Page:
Windows Phone 'Rooms' is gracefully retired, ahead of Windows 10

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Introduced with Windows Phone 8 back in 2012, Rooms was a Windows Phone-only sharing feature that, in an iOS and Android dominated world not surprisingly failed to really take off. Even with a WP enthusiast such as yourself, the chances are that others in the family have gone elsewhere for their mobile action. And now, as part of the move to Windows 10, Rooms is being gracefully retired, see the quote from Microsoft below.


Here's part of the FAQ on Microsoft's site:

If you're using Windows Phone 8 or 8.1 – You'll still see your existing rooms and be able to view and use your room photo albums, calendars, and notes on your phone. But, you won't be able to create new rooms or make membership or permissions changes to existing rooms. You'll still see your old room chats, but you and the other room members won't be able to send or receive any new room chat messages.

If you update to Windows 10 – Rooms will no longer show up on your phone. You'll be able to get to your photo albums, calendars, and notes in a couple of different ways—either on the web or through other apps on your phone.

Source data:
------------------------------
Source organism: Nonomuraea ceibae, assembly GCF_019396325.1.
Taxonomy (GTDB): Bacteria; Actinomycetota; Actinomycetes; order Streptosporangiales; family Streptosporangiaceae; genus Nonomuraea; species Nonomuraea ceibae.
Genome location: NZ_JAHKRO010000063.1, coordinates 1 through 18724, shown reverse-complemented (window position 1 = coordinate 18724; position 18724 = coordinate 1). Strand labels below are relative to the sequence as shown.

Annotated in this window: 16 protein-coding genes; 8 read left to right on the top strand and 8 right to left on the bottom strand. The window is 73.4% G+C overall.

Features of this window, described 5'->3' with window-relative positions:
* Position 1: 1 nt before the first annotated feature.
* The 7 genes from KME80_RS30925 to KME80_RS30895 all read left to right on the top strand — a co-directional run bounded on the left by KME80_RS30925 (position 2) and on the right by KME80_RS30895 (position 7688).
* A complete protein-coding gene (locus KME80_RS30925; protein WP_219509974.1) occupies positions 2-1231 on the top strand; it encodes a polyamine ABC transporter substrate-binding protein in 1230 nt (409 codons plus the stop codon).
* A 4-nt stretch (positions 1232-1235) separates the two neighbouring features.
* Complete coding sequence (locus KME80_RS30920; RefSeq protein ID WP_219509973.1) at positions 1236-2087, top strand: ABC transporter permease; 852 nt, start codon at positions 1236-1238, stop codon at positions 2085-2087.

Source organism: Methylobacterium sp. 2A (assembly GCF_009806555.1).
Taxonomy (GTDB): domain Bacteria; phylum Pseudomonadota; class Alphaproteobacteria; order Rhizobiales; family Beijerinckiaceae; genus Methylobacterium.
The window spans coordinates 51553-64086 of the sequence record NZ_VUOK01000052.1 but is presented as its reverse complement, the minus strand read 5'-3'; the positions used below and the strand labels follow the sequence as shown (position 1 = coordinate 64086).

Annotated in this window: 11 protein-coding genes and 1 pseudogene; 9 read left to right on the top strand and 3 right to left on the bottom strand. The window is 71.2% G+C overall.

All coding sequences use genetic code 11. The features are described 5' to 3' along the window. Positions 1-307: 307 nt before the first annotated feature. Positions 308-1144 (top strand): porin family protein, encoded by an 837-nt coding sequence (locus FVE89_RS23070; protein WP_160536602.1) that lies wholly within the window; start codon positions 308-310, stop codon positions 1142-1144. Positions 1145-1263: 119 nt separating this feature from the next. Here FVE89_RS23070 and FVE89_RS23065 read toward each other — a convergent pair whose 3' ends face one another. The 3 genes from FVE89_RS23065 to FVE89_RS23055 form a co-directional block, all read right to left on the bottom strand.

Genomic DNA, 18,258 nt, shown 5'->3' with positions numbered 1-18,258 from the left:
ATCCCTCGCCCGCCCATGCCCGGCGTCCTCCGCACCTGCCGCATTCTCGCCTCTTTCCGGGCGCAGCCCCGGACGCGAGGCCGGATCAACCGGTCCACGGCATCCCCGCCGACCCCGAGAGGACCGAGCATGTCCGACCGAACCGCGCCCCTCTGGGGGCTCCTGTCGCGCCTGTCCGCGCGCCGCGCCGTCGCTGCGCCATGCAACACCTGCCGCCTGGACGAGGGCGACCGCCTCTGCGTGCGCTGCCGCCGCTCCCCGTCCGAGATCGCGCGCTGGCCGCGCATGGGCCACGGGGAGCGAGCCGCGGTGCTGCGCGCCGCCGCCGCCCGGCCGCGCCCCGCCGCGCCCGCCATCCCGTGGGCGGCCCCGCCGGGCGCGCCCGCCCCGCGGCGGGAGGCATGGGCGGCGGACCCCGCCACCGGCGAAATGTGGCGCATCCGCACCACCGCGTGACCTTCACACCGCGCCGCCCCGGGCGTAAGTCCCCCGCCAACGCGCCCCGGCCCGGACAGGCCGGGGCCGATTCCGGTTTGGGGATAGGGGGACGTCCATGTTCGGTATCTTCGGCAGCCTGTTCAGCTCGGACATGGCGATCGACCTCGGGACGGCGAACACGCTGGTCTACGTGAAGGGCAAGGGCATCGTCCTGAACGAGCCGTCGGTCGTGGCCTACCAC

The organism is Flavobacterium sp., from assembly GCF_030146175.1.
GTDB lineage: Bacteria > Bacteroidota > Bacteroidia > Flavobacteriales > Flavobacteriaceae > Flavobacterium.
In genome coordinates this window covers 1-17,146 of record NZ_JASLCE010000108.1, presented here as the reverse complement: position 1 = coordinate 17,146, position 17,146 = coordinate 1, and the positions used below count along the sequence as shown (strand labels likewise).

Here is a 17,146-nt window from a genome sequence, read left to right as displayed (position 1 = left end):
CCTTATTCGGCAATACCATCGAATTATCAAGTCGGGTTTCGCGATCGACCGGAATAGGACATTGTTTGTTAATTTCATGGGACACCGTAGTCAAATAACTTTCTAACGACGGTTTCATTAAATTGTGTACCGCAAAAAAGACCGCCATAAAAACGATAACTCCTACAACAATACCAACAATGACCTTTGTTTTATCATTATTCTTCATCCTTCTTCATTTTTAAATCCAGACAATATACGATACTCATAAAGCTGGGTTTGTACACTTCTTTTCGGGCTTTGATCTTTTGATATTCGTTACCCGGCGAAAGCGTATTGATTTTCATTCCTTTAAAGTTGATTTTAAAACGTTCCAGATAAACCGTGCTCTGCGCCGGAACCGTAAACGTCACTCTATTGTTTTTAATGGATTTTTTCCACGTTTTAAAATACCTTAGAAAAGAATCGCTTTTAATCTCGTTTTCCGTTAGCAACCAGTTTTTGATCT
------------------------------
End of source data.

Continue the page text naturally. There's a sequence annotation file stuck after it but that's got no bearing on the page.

When you update to Windows 10, your chat history will be removed, and you won't be able to get to it on your phone or on the web. Before updating your phone, make a copy of any information in your chat history you want to keep.

On your phone:

  • Open the Calendar app to see all the calendar events from your rooms on your phone.
  • To see your photos and videos, open the OneDrive app. You'll find your photos and videos in a folder with the same name as your room.
  • To see your room notes, open the OneNote app. You'll find your notes in a notebook with the same name as your room.

Notably, room chats will be lost completely, so best to copy and paste out anything that's of particular interest.

The failure of the Rooms feature wasn't unexpected - it was a nice idea, but relied too heavily on everyone you want to share with having a Windows Phone and being prepared to opt in to the system. Instead, families tend to share via Bluetooth, email, social media and other mechanisms. None as potentially elegant as Rooms, but all being platform agnostic so it doesn't all fall apart when your wife decides she wants an iPhone....

Did you ever use it? Comments welcome.

Source / Credit: Microsoft